2-page position paper representing the essential matter proposed by the
speaker(s). Proposals must include sufficient material for the reviewers to
make an informed decision.

Topics of Interest
We encourage the publication and presentation of new tools, new methods,
empirical data, novel ideas, and lessons learned in the following areas:
€Web application security
€Security aspects of new/emerging web technologies/paradigms (mashups,
web 2.0,  offline support, etc)
€Security in web services, REST, and service oriented architectures
€Security in cloud-based services
€Security of frameworks (Struts, Spring, ASP.Net MVC etc)
€New security features in platforms or languages
€Next-generation browser security
€Security for the mobile web
€Secure application development (methods, processes etc)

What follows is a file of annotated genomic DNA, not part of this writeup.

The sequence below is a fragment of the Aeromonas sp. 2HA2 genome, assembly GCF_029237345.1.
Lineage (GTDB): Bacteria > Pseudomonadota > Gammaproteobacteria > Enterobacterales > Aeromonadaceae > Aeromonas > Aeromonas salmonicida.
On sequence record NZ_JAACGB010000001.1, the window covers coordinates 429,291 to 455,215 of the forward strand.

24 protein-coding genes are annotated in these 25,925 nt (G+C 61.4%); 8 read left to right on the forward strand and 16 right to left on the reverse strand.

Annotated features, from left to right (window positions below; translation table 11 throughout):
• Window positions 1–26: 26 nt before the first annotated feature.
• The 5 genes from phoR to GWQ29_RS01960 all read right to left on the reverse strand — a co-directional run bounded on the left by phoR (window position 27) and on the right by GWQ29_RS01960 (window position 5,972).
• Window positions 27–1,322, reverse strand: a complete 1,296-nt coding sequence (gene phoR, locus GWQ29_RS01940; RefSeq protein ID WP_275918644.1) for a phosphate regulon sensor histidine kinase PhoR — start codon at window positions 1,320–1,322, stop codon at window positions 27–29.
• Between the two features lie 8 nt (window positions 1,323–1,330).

€Threat modeling of applications
€Vulnerability analysis (code review, pentest, static analysis etc)
€Countermeasures for application vulnerabilities
€Metrics for application security
€Application security awareness and education

Submission Deadline and Instructions
Submission deadline is Sunday February 7th 23:59 (Apia, Samoa time).
Submissions should be at most 12 pages long in the Springer LNCS style for
Proceedings and Other Multiauthor Volumes. Templates for preparing papers
in this style for LaTeX, Word, etc can be downloaded from:
http://www.springer.com/computer/lncs?SGWID=0-164-7-72376-0. Full papers
must be submitted in a form suitable for anonymous review: remove author
names and affiliations from the title page, and avoid explicit
self-referencing in the text.

Program Committee
€John Wilander, Omegapoint and Linköping University (chair)
€Alan Davidson, Stockholm University/Royal Institute of Technology
(co-host)
€Andrei Sabelfeld, Chalmers UT
€Engin Kirda, Institute Eurecom
€Lieven Desmet, Katholieke Universiteit Leuven
€Martin Johns, University of Passau
€Christoph Kern, Google
€Sergio Maffeis, Imperial College London

Organizing Committee
€John Wilander, chapter leader Sweden (chair)
€Mattias Bergling (vice chair)
€Alan Davidson, Stockholm University/Royal Institute of Technology
(co-host)